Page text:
Colorado Company Will Build Russian-Designed Firefighting Planes

Illustration for article titled Colorado Company Will Build Russian-Designed Firefighting Planes

The Beriev Be-200 Altair is a well-known tanker aircraft, used for firefighting. It may not be pretty, but the Russian-designed plane can drop 3,170 gallons of water on a blaze in one second. Now that Colorado is looking for a fleet of firefighting planes, an agreement has been made to build the Be-200 on U.S. soil.

Illustration for article titled Colorado Company Will Build Russian-Designed Firefighting Planes

Be-200 pic by Bob Wood on Flickr (CC Commercial License)

They have been used to fight fires in several countries, including Azerbaijan, Greece, Indonesia, Italy, Portugal and Russia. After successful operation around the world, USA Firefighting Air Corps (USAFAC) said they signed a collaboration agreement with California-based International Emergency Services, Inc. (IES) to develop a U.S.-built Beriev Be-200 in Colorado.


The twin jet-engined, amphibious Altair first entered service in 2003 with the Russian Ministry of Emergency Situations. It can scoop its aquatic payload from the surface while flying at 90-95 percent of its takeoff speed. Its cabin is air conditioned and pressurized, and can be configured to seat up to 72 people. It has a fly-by-wire cockpit, as well as GPS, FMS, autopilot and weather radar.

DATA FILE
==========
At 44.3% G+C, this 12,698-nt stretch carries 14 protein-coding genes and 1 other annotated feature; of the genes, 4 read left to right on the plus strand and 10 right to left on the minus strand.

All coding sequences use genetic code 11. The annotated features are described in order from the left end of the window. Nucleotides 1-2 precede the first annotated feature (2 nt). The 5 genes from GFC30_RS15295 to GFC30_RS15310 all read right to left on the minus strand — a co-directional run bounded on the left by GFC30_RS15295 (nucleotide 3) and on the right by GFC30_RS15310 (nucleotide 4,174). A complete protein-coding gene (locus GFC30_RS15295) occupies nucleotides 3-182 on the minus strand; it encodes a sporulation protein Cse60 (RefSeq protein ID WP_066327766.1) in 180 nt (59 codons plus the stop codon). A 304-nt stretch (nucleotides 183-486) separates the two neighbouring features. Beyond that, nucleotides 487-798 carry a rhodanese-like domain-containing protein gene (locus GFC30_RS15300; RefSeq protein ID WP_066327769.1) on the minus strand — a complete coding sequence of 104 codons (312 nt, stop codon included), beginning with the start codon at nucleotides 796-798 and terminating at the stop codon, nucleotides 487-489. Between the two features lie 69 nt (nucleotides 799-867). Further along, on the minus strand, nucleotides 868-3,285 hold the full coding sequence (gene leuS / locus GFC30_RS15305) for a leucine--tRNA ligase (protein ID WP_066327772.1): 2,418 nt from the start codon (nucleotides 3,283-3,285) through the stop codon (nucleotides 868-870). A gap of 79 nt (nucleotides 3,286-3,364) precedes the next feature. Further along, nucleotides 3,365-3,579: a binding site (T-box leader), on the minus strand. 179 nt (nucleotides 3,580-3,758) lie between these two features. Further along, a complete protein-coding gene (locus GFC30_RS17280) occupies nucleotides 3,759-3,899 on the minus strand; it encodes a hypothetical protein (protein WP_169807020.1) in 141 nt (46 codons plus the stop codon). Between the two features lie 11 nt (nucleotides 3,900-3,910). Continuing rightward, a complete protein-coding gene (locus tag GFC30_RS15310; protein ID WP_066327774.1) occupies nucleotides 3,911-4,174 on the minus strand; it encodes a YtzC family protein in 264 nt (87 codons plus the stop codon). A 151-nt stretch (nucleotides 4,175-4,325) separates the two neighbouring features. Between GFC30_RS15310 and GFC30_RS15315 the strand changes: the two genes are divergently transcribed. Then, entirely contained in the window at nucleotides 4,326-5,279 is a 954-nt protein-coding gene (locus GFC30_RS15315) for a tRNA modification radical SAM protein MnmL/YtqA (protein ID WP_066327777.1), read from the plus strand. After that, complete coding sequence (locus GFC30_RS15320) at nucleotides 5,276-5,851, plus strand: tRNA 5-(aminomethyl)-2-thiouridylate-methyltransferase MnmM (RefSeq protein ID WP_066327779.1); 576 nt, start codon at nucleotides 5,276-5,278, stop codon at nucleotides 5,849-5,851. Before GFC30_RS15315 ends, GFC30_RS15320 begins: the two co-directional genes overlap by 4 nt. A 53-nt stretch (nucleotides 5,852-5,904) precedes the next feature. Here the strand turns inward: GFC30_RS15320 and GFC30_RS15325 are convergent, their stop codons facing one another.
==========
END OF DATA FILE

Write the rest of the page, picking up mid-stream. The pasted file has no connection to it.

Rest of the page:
In the summer of 2012, Colorado was hit by fourteen major wildfires — the result of having received just thirteen percent of their average winter precipitation. Temperatures topping 100 degrees, with humidity levels in the single digits turned the state's dry forests into kindling. The combined fires burned hundreds of thousands of acres of land, and forced the evacuation of over 34,500 residents.


Top image via Aleksander Markin on Flickr (CC Commercial License)

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Cé hé sin

Wouldn't it make more sense to have them built by the company that developed them rather than subcontract it to someone who may or may not have plane building experience?